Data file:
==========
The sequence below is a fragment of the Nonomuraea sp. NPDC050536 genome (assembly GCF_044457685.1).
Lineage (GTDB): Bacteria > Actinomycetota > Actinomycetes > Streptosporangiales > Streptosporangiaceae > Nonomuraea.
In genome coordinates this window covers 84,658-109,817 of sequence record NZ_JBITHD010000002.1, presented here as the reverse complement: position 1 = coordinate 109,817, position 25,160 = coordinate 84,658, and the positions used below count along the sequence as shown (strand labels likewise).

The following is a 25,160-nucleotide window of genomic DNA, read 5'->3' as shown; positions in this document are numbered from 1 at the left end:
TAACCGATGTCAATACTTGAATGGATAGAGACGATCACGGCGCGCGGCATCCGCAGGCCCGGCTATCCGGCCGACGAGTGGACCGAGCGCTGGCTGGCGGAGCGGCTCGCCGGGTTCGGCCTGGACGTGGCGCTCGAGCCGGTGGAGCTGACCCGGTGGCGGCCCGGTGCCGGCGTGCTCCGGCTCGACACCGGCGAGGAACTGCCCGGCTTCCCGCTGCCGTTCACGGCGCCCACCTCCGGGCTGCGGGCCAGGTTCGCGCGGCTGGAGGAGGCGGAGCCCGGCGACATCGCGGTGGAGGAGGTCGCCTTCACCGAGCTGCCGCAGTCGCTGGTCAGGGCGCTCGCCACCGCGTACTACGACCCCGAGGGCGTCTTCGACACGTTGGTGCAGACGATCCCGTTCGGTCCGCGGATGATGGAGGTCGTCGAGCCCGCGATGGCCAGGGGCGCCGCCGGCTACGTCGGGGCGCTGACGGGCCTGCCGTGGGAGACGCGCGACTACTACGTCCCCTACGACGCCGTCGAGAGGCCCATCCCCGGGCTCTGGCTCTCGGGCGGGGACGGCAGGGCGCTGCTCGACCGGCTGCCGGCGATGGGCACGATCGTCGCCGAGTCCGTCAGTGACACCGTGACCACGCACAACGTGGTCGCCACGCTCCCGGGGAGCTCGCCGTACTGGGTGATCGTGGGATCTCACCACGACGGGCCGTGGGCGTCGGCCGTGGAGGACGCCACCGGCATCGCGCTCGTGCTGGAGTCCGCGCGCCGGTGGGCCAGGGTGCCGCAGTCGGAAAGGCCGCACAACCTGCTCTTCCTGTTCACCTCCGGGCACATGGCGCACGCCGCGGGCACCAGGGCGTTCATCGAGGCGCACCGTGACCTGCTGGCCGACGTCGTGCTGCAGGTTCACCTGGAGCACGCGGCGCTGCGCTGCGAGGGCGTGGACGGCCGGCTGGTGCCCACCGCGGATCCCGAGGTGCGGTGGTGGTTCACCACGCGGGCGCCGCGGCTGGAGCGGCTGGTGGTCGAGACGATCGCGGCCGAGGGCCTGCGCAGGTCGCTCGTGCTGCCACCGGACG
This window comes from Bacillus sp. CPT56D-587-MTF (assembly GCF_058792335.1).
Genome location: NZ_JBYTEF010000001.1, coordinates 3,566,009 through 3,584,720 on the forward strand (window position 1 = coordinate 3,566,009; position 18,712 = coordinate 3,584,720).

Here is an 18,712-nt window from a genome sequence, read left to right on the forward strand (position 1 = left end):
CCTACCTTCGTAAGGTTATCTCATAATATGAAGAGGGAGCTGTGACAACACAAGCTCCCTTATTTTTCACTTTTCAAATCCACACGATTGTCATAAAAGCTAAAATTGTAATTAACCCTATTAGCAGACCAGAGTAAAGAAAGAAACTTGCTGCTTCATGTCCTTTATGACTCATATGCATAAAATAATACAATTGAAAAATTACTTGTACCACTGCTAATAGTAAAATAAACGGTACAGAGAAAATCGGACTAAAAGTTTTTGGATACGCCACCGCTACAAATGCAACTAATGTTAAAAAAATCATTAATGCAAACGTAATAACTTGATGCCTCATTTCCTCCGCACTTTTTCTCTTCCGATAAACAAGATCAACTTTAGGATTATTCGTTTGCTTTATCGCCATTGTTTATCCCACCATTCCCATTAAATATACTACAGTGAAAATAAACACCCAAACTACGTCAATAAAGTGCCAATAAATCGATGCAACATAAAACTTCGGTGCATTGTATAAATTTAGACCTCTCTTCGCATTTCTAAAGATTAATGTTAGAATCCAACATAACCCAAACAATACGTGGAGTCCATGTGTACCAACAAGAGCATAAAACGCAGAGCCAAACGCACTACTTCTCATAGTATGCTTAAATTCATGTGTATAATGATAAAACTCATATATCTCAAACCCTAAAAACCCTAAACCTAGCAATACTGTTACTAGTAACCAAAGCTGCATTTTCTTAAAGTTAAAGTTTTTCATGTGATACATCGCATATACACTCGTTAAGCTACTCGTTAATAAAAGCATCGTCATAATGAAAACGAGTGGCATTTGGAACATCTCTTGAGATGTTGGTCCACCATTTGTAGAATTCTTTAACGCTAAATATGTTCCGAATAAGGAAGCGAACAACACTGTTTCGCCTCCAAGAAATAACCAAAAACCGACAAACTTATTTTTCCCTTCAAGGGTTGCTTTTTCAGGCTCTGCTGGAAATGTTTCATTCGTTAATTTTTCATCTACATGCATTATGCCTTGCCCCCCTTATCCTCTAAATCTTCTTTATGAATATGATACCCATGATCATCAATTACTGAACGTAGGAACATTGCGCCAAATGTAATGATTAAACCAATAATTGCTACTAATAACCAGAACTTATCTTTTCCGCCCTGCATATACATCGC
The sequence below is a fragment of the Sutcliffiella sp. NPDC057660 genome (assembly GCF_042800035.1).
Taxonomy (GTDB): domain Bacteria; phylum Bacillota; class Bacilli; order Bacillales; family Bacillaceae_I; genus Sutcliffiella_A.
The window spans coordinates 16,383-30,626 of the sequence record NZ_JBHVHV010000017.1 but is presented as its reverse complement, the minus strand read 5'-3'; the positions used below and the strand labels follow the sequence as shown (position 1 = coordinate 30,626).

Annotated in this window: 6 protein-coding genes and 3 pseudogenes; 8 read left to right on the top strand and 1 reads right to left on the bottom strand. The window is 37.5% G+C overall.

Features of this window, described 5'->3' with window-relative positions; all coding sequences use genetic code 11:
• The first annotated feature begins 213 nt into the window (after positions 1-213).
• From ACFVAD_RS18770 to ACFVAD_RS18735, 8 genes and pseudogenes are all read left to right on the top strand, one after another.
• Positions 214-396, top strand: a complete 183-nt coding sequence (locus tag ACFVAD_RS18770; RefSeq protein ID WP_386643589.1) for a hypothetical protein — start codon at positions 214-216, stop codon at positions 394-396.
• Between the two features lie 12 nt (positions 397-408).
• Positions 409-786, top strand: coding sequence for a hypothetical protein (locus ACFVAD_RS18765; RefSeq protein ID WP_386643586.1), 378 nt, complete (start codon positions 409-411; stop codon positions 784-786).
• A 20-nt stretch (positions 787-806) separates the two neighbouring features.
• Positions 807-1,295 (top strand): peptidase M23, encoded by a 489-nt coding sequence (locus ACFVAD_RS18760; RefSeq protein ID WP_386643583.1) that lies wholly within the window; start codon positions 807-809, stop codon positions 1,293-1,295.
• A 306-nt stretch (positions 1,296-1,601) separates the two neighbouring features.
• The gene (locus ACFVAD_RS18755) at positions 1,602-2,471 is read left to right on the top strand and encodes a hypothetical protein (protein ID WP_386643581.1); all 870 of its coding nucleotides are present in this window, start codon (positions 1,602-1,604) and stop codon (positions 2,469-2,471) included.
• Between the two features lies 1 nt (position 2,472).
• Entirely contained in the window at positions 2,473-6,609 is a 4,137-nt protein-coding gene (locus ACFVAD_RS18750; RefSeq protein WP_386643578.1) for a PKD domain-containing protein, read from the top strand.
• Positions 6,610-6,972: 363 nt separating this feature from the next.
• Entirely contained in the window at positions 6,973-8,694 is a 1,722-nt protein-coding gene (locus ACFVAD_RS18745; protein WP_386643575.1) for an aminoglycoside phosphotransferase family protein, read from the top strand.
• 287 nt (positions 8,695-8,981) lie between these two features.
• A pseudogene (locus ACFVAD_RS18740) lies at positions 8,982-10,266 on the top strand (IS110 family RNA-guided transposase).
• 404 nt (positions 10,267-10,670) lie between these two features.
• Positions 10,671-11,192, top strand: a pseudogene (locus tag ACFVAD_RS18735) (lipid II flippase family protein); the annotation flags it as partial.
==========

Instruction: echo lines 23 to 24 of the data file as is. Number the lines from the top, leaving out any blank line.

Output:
• The gene (locus ACFVAD_RS18755) at positions 1,602-2,471 is read left to right on the top strand and encodes a hypothetical protein (protein ID WP_386643581.1); all 870 of its coding nucleotides are present in this window, start codon (positions 1,602-1,604) and stop codon (positions 2,469-2,471) included.
• Between the two features lies 1 nt (position 2,472).